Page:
By John Tempesco, ICA
There is a looming government transition which will occur this fall that will dramatically affect hospital reimbursement … and it’s not the presidential election. It is the implementation of Section 3025 of the Patient Protection and Affordable Care Act, also known as the Hospital Readmission Reduction Program. This program, which takes effect for any admission on or after 1 October 2012, will focus on three diagnoses with inordinately high readmission rates in the 2013 fiscal year. The three diagnoses are Acute Myocardial Infarction (AMI), Heart Failure (HF) and Pneumonia (PN). In FY2014, CMS adds Coronary Artery By-Pass Graphs (CABG) and Chronic Obstructive Pulmonary Disease (COPD) while others will be added in FY2015.
Although the readmission ratios will take into account risk adjustment methodology used by the National Quality Forum (NQF), the Medicare Payment Advisory Commission disclosed that penalties for a high readmission ratio will affect two thirds of all U.S. hospitals. The risk adjustment includes patient demographics, co-morbidities and patient frailty. Discharging hospitals will struggle to improve their readmission ratios simply because: a) they have little impact on patient compliance with discharge plans; b) they do not control protocols in place at other regional hospitals that may readmit their patients; and c) they cannot influence follow-up procedures at post-acute healthcare providers including long term care facilities, rehabilitation centers, home care agencies or ambulatory physician practices.
Although the program’s maximum penalty is one percent of base Medicare reimbursement in the first year, because the penalty applies to all Medicare admissions for the hospital, the cumulative amount of revenue loss across the hospital industry is expected to top $280 million dollars across 2,211 hospitals with 278 hospitals suffering the highest penalty. The penalty rate will increase a percentage point a year over the next three years (2% in FY2014, 3% in FY2015). As a result, hospitals are scrambling to make improvements in identifying targeted patients with diagnoses associated with penalties at admission so that better patient education occurs during their stay; revamping discharge planning procedures to prepare for post-acute care placement and follow-up; establishing relationships with post-acute care facilities, home care agencies and primary care physicians within their market and developing programs to educate and monitor patients through their home care givers. With an aging population with multiple co-morbid conditions and chronic diseases, the efforts to control readmission rates will become increasingly difficult. This is especially true in an era in which patients are discharged as quickly as possible to save money, prevent hospital borne infections and improve patient satisfaction.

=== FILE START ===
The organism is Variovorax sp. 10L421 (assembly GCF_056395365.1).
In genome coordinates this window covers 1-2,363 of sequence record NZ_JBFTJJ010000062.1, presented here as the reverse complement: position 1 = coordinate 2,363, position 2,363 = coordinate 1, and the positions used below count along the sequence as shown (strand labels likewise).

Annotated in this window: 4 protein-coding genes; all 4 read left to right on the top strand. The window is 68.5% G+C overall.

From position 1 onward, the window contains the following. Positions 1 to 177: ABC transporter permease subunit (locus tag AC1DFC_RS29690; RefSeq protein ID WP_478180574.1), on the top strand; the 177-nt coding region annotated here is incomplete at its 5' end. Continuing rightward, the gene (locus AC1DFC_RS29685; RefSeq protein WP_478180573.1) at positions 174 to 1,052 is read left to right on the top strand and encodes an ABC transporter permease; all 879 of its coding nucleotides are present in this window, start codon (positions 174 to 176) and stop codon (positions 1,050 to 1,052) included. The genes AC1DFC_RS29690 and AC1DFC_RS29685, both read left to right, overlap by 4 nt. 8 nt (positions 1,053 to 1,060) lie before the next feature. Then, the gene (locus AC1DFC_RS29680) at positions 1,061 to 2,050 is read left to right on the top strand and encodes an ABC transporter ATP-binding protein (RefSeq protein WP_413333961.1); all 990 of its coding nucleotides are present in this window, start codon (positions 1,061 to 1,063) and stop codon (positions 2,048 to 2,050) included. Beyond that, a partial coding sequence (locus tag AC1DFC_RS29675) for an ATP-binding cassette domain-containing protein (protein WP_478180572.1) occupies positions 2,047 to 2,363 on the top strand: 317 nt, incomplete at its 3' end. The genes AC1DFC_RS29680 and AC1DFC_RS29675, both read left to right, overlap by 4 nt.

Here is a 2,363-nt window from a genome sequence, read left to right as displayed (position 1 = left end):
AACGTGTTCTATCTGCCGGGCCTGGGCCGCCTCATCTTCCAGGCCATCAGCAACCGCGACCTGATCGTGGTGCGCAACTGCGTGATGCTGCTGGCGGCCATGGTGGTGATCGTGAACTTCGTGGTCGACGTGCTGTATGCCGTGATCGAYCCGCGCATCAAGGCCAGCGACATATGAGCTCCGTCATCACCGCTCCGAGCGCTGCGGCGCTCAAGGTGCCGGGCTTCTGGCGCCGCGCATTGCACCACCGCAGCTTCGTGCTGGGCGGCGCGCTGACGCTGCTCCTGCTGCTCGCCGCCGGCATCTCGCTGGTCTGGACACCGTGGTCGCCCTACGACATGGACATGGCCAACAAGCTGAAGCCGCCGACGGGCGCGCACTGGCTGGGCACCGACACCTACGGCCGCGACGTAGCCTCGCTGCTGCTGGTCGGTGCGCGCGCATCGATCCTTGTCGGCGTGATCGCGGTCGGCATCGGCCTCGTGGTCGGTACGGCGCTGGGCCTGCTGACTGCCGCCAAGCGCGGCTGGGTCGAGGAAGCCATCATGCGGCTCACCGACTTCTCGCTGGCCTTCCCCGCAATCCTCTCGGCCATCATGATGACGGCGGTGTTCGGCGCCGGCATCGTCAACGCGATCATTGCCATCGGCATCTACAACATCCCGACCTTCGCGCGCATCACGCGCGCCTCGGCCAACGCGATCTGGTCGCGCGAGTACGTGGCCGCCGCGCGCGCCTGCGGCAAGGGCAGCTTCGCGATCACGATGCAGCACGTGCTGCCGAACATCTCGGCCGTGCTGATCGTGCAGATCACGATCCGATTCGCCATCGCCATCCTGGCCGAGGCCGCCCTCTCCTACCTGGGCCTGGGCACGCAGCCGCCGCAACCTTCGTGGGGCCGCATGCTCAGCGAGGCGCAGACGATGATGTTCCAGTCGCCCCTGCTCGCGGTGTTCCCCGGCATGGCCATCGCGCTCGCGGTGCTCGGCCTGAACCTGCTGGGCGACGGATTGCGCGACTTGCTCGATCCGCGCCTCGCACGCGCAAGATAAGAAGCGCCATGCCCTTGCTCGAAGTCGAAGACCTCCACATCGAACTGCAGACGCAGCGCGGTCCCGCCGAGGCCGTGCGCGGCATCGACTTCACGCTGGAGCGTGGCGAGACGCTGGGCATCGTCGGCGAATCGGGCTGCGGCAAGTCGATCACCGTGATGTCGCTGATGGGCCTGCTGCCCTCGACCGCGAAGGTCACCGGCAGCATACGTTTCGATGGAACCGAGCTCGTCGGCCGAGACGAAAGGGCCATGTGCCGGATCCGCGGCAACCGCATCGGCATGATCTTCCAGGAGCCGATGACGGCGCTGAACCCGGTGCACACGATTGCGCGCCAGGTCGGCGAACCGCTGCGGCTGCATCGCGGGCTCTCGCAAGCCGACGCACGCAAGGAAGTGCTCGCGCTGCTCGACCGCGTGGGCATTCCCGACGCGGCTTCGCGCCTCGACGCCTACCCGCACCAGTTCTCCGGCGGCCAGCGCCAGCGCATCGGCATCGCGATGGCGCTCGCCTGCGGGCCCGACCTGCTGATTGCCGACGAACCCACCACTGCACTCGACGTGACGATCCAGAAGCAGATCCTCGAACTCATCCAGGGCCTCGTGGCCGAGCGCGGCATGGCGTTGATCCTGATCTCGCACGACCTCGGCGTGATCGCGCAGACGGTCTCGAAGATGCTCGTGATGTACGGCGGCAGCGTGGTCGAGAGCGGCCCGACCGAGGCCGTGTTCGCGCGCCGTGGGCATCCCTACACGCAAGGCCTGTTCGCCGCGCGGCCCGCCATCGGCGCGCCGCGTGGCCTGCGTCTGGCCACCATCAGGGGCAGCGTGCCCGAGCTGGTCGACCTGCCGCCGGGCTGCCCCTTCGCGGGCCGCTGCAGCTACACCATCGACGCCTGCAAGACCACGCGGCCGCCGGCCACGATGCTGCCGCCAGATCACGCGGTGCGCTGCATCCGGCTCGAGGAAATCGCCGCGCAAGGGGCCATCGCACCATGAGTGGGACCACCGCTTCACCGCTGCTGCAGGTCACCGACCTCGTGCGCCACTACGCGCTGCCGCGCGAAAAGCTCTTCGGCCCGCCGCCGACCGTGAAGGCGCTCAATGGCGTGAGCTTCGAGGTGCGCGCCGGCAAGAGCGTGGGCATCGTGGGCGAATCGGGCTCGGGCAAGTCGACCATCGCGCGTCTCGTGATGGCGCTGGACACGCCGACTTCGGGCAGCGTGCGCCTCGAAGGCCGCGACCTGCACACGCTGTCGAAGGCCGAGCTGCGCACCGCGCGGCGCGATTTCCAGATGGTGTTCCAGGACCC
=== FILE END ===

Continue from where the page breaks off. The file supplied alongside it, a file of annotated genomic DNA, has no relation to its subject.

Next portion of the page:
No matter what the actual initiatives are to reduce readmissions, communication during each transition in care is key to success. Having the ability to securely provide post-acute facilities and healthcare providers with discharge summaries, care plans, medication changes and follow-up procedures is essential to the post-acute recovery process. Because few healthcare systems have an electronic health record (EHR) that spans every aspect of the continuum of care, NwHIN Direct capabilities can bridge the communication gaps in the short term until a more robust healthcare information exchange infrastructure can be put into place. Direct protocols provide a communication channel between healthcare providers to transport messages and attachments within a secure health internet services provider (HISP) environment. These messages can be accessed by various means based on the technology in place at the sending and receiving facilities.
In cases where EHRs have a built in messaging capability that is Direct compatible, messages can be generated and consumed within the EHR as part of the provider’s normal communication workflow. In cases where a provider’s EHR is not Direct compatible, “plug-ins” are available to incorporate into their current communication application to interact with a HISP. And lastly where there is no EHR capability available, Direct messaging can be achieved through a secure internet portal from anywhere there is connectivity.
This Direct messaging capability has the capability of transporting discharge summaries, care plans and follow-up correspondence to greatly enhance the care coordination and collaboration across the post-acute team. It also provides a mechanism for emergency department personnel to communicate with hospitalists within or outside the original admitting facility for pertinent information that could prevent readmission. From the onset of admission to discharge and beyond the 30-day threshold for readmission calculation, secure Direct messaging can be a valuable tool in combating future readmission penalties for the care coordination team fighting this growing financial burden.
John Tempesco, FACHE, is the Chief Marketing Officer at ICA. This blog post was first published on ICA’s HITme Blog. John has 37 years of healthcare experience, including a two decade career in health information technology in both the government and civilian sectors. He is a Fellow in both the American College of Healthcare Executives and the Life Management Institute, as well as a Certified Managed Care Executive.